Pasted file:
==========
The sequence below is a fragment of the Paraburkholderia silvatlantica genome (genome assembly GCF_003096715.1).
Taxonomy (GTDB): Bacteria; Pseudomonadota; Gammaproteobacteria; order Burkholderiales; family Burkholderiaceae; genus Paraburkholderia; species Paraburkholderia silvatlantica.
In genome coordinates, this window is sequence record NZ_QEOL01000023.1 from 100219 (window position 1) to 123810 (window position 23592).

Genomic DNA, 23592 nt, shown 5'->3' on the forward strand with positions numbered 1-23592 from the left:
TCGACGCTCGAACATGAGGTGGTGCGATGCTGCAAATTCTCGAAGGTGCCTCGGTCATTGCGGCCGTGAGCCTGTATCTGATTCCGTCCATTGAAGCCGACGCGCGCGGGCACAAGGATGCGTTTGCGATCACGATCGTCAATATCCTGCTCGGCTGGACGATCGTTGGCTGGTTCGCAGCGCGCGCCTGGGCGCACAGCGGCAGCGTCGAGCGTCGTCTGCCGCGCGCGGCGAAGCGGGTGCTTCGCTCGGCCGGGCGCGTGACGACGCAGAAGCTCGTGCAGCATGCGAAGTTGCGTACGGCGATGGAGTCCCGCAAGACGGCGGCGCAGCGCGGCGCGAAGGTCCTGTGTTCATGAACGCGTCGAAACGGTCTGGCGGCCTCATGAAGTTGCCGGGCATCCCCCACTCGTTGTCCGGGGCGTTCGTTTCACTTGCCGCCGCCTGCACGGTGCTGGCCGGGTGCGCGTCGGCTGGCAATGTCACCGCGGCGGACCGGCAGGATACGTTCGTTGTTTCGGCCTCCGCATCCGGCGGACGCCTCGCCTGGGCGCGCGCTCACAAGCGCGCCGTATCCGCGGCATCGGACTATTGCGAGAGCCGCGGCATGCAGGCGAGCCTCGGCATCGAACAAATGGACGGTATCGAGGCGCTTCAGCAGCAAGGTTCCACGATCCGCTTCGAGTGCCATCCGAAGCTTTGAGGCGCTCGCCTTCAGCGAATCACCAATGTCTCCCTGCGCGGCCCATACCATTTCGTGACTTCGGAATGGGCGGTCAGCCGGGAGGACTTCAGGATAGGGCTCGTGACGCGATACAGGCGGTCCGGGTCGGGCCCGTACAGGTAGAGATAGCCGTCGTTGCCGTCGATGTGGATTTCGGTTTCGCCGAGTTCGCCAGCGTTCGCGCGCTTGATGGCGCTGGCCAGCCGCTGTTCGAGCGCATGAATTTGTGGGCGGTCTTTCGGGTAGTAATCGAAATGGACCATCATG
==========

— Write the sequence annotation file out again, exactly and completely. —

The sequence below is a fragment of the Paraburkholderia silvatlantica genome (genome assembly GCF_003096715.1).
Taxonomy (GTDB): Bacteria; Pseudomonadota; Gammaproteobacteria; order Burkholderiales; family Burkholderiaceae; genus Paraburkholderia; species Paraburkholderia silvatlantica.
In genome coordinates, this window is sequence record NZ_QEOL01000023.1 from 100219 (window position 1) to 123810 (window position 23592).

Genomic DNA, 23592 nt, shown 5'->3' on the forward strand with positions numbered 1-23592 from the left:
TCGACGCTCGAACATGAGGTGGTGCGATGCTGCAAATTCTCGAAGGTGCCTCGGTCATTGCGGCCGTGAGCCTGTATCTGATTCCGTCCATTGAAGCCGACGCGCGCGGGCACAAGGATGCGTTTGCGATCACGATCGTCAATATCCTGCTCGGCTGGACGATCGTTGGCTGGTTCGCAGCGCGCGCCTGGGCGCACAGCGGCAGCGTCGAGCGTCGTCTGCCGCGCGCGGCGAAGCGGGTGCTTCGCTCGGCCGGGCGCGTGACGACGCAGAAGCTCGTGCAGCATGCGAAGTTGCGTACGGCGATGGAGTCCCGCAAGACGGCGGCGCAGCGCGGCGCGAAGGTCCTGTGTTCATGAACGCGTCGAAACGGTCTGGCGGCCTCATGAAGTTGCCGGGCATCCCCCACTCGTTGTCCGGGGCGTTCGTTTCACTTGCCGCCGCCTGCACGGTGCTGGCCGGGTGCGCGTCGGCTGGCAATGTCACCGCGGCGGACCGGCAGGATACGTTCGTTGTTTCGGCCTCCGCATCCGGCGGACGCCTCGCCTGGGCGCGCGCTCACAAGCGCGCCGTATCCGCGGCATCGGACTATTGCGAGAGCCGCGGCATGCAGGCGAGCCTCGGCATCGAACAAATGGACGGTATCGAGGCGCTTCAGCAGCAAGGTTCCACGATCCGCTTCGAGTGCCATCCGAAGCTTTGAGGCGCTCGCCTTCAGCGAATCACCAATGTCTCCCTGCGCGGCCCATACCATTTCGTGACTTCGGAATGGGCGGTCAGCCGGGAGGACTTCAGGATAGGGCTCGTGACGCGATACAGGCGGTCCGGGTCGGGCCCGTACAGGTAGAGATAGCCGTCGTTGCCGTCGATGTGGATTTCGGTTTCGCCGAGTTCGCCAGCGTTCGCGCGCTTGATGGCGCTGGCCAGCCGCTGTTCGAGCGCATGAATTTGTGGGCGGTCTTTCGGGTAGTAATCGAAATGGACCATCATG